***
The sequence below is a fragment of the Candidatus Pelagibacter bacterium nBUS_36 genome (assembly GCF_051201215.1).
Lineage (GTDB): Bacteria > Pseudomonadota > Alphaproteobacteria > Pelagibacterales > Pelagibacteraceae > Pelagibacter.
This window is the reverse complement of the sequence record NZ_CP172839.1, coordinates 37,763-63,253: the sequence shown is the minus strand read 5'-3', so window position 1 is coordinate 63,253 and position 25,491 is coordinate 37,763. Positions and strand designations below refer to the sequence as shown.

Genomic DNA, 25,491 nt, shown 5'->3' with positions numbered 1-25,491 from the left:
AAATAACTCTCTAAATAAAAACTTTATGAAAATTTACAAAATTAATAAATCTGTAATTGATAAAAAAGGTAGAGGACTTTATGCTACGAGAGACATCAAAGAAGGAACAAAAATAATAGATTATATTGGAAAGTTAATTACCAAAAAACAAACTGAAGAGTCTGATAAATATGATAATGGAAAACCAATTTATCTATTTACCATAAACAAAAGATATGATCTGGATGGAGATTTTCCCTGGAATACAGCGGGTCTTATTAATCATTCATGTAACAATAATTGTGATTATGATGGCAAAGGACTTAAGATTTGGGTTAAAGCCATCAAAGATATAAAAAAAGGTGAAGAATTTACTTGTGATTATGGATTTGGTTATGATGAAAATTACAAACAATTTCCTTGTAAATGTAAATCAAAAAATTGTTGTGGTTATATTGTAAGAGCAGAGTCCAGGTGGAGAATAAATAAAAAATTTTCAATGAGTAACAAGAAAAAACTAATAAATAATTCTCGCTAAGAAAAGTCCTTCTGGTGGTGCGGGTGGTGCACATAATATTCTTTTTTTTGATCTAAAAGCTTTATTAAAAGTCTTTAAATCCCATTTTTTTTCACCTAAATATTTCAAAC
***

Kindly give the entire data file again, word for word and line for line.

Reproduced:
The sequence below is a fragment of the Candidatus Pelagibacter bacterium nBUS_36 genome (assembly GCF_051201215.1).
Lineage (GTDB): Bacteria > Pseudomonadota > Alphaproteobacteria > Pelagibacterales > Pelagibacteraceae > Pelagibacter.
This window is the reverse complement of the sequence record NZ_CP172839.1, coordinates 37,763-63,253: the sequence shown is the minus strand read 5'-3', so window position 1 is coordinate 63,253 and position 25,491 is coordinate 37,763. Positions and strand designations below refer to the sequence as shown.

Genomic DNA, 25,491 nt, shown 5'->3' with positions numbered 1-25,491 from the left:
AAATAACTCTCTAAATAAAAACTTTATGAAAATTTACAAAATTAATAAATCTGTAATTGATAAAAAAGGTAGAGGACTTTATGCTACGAGAGACATCAAAGAAGGAACAAAAATAATAGATTATATTGGAAAGTTAATTACCAAAAAACAAACTGAAGAGTCTGATAAATATGATAATGGAAAACCAATTTATCTATTTACCATAAACAAAAGATATGATCTGGATGGAGATTTTCCCTGGAATACAGCGGGTCTTATTAATCATTCATGTAACAATAATTGTGATTATGATGGCAAAGGACTTAAGATTTGGGTTAAAGCCATCAAAGATATAAAAAAAGGTGAAGAATTTACTTGTGATTATGGATTTGGTTATGATGAAAATTACAAACAATTTCCTTGTAAATGTAAATCAAAAAATTGTTGTGGTTATATTGTAAGAGCAGAGTCCAGGTGGAGAATAAATAAAAAATTTTCAATGAGTAACAAGAAAAAACTAATAAATAATTCTCGCTAAGAAAAGTCCTTCTGGTGGTGCGGGTGGTGCACATAATATTCTTTTTTTTGATCTAAAAGCTTTATTAAAAGTCTTTAAATCCCATTTTTTTTCACCTAAATATTTCAAAC